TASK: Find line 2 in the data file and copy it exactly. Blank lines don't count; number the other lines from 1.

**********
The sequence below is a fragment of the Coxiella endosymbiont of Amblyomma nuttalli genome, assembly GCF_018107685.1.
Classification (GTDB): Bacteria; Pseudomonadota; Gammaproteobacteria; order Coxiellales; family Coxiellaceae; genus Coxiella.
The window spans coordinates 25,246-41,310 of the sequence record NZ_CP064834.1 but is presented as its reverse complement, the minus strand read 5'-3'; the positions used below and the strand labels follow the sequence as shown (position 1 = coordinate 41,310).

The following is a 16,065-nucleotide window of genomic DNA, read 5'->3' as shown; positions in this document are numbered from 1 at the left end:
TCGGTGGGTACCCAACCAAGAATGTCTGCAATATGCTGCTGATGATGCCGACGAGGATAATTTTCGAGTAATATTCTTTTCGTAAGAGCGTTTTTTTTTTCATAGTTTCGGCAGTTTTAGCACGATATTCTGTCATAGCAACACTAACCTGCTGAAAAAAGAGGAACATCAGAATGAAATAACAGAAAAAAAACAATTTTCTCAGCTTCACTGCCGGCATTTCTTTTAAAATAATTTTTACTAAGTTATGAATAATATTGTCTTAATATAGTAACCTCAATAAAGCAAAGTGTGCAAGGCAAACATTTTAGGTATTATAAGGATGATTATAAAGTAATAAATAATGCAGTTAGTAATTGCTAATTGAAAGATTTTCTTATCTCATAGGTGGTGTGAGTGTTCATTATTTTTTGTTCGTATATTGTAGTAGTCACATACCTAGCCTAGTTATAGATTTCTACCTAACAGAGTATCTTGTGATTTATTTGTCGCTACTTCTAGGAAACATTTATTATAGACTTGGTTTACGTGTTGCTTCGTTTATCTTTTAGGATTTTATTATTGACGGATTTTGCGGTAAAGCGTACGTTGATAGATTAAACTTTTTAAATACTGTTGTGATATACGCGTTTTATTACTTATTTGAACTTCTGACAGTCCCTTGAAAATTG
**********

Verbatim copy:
Classification (GTDB): Bacteria; Pseudomonadota; Gammaproteobacteria; order Coxiellales; family Coxiellaceae; genus Coxiella.